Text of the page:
US nonprofits abroad are facing a financial inclusion dilemma. In the recent wave of derisking, banks are dropping money service businesses from their client lists. These MSBs are the vehicles for transferring funds from the US based nonprofits to their arms working abroad. MSB bank derisking is effectively cutting off funds for nonprofit work abroad. How did we get here?
Derisking is a decision by banks to avoid, rather than manage, their risk. Derisking impacts the alternative financial services industry directly because these are the businesses losing their bank accounts. The phenomena of indiscriminate derisking is an unintended result of financial regulation put into action after 9/11. The US government responded to these terrorist attacks, which were illegally financed through a major US bank, with strong regulation.
The USA PATRIOT Act strengthened the BSA of 1970 and widened the scope of Anti-Money Laundering (AML) regulation. This regulation sought to help banks and law enforcement agencies detect, prevent, and prosecute financial crimes. These crimes include money laundering, terrorist financing, tax fraud, and other illicit activities aimed at defrauding the financial system.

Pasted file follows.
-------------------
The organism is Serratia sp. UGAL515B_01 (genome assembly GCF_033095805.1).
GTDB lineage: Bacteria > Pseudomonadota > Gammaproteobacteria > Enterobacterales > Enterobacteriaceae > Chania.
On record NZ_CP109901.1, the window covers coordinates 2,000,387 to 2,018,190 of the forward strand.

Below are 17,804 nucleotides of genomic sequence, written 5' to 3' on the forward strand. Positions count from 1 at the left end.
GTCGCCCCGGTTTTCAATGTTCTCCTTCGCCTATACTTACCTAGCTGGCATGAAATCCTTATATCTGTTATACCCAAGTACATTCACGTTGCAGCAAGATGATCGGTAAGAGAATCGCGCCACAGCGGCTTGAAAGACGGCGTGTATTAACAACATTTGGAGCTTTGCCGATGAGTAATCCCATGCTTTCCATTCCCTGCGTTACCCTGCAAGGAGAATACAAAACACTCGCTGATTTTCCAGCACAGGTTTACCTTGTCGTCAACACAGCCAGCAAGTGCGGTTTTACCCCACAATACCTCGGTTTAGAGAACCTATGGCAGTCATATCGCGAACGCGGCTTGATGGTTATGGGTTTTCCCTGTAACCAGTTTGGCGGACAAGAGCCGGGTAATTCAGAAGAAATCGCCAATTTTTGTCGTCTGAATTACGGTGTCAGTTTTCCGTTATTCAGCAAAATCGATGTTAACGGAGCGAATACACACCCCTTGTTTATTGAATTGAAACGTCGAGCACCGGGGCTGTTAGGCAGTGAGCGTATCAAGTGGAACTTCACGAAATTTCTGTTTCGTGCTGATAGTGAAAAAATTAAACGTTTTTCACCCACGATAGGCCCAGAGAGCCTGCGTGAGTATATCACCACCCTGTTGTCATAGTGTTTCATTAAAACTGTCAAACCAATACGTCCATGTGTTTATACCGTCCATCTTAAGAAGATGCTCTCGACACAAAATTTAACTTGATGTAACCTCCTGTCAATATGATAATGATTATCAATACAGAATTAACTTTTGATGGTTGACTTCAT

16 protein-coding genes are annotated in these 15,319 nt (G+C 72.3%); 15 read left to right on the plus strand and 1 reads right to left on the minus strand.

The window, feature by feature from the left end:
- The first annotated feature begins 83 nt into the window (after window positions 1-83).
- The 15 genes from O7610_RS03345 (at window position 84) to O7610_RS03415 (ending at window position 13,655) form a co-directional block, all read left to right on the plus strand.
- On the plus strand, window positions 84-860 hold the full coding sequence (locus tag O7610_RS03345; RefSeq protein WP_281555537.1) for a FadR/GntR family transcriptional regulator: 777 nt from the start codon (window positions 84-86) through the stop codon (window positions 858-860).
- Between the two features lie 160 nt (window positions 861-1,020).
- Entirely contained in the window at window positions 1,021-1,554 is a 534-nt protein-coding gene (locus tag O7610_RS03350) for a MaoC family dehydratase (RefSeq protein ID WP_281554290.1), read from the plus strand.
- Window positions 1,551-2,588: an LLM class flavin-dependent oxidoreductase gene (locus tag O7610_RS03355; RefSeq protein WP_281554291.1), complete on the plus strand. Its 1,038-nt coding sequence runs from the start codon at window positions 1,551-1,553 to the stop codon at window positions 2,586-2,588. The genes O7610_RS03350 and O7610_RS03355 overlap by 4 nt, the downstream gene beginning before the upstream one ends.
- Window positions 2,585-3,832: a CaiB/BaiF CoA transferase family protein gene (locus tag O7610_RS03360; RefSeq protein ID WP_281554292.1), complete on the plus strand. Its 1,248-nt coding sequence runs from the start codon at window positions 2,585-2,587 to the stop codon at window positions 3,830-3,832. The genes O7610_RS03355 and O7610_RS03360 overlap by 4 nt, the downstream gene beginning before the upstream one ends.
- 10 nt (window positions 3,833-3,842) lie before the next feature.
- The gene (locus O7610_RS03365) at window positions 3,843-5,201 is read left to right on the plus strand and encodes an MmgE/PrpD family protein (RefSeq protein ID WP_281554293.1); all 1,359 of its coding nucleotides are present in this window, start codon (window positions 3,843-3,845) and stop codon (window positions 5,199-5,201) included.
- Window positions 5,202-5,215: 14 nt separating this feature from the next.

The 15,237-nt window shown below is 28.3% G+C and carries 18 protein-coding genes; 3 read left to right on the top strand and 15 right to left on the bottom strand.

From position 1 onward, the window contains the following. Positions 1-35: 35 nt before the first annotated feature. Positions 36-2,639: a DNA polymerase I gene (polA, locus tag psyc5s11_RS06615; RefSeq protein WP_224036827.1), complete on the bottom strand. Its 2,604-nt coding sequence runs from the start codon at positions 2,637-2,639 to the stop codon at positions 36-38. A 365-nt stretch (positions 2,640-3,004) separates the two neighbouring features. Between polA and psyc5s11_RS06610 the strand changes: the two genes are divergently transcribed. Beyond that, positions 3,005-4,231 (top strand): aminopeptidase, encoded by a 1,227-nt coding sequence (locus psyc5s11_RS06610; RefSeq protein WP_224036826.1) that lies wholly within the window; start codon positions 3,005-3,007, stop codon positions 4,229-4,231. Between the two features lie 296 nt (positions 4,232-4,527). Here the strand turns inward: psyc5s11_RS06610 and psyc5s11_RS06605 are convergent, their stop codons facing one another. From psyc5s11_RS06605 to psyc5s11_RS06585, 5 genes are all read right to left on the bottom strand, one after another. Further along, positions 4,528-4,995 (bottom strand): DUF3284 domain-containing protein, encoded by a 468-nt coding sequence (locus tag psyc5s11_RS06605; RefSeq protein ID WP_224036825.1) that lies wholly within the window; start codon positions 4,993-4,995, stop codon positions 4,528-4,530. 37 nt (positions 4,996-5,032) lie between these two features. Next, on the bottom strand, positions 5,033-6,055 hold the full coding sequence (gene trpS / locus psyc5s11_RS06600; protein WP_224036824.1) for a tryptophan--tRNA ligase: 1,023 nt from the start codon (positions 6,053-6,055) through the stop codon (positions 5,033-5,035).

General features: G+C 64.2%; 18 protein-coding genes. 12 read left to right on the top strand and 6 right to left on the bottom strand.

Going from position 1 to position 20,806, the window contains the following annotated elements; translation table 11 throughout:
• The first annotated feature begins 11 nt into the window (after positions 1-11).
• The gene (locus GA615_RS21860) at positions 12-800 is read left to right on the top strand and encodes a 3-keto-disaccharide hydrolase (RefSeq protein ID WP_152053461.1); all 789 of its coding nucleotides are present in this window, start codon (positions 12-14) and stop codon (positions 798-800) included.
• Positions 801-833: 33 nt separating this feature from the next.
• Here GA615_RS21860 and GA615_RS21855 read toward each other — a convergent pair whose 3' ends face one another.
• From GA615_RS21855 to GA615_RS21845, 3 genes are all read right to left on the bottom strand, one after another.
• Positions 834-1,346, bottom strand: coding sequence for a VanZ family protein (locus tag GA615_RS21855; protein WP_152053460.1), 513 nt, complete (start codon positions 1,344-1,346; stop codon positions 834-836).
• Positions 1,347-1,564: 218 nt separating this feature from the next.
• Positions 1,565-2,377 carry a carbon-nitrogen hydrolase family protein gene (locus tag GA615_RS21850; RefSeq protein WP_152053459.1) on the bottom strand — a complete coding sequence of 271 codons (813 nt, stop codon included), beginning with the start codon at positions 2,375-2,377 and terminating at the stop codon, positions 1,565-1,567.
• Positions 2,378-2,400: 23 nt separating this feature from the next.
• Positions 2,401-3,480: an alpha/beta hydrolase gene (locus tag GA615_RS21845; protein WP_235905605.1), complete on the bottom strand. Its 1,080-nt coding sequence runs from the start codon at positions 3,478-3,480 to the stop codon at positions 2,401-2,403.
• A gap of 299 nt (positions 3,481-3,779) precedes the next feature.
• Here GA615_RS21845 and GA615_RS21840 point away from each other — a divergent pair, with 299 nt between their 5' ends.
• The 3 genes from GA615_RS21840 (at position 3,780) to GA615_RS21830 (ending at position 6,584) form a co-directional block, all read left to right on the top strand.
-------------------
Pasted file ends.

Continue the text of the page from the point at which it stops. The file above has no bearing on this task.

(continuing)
Since AML and counter-terrorism regulations place responsibility with banks, many financial institutions are adopting a conservative approach to compliance. This means cutting “risky” money service business clients from their account ledger. Unfortunately, many highly compliant MSBs are receiving abrupt and impersonal letters notifying them of their impending account closure.
When MSBs reach out to their longtime banker, no explanation is given. This unsolicited termination leaves MSBs without banking, a necessity for cashing checks. As a result, check cashers are forced to shut down their businesses while they search for a new financial partner. In the interim, their clients are left without access to alternative financial services.
On the other hand, regulation slows down the transfer of international funds, which have to be thoroughly vetted. Paperwork and documentation bring the money transfer process to a halt, slowing down funds as they make their way to their final destination. An example of this the halt of funds transferred to US nonprofits working abroad.
Recent reports show that two thirds of US nonprofits working abroad are experiencing significant banking issues due to derisking. In some cases, the NGOs lose access to financial services when their trusted MSB shuts down after their bank account is terminated. In other cases, NGOs are impacted by sluggish regulatory practices including documentation and requests for additional information. Charity and Security Network reports that over one third of nonprofits are impacted by increasing costs associated with access to financial services.
International banks are, in some cases, hesitant to work with US NGOs through international money transfer. They are concerned with protecting their relationship with their US based correspondent banks, which they rely on for these transfers. One red flag could shut down their ability to work the American financial institution.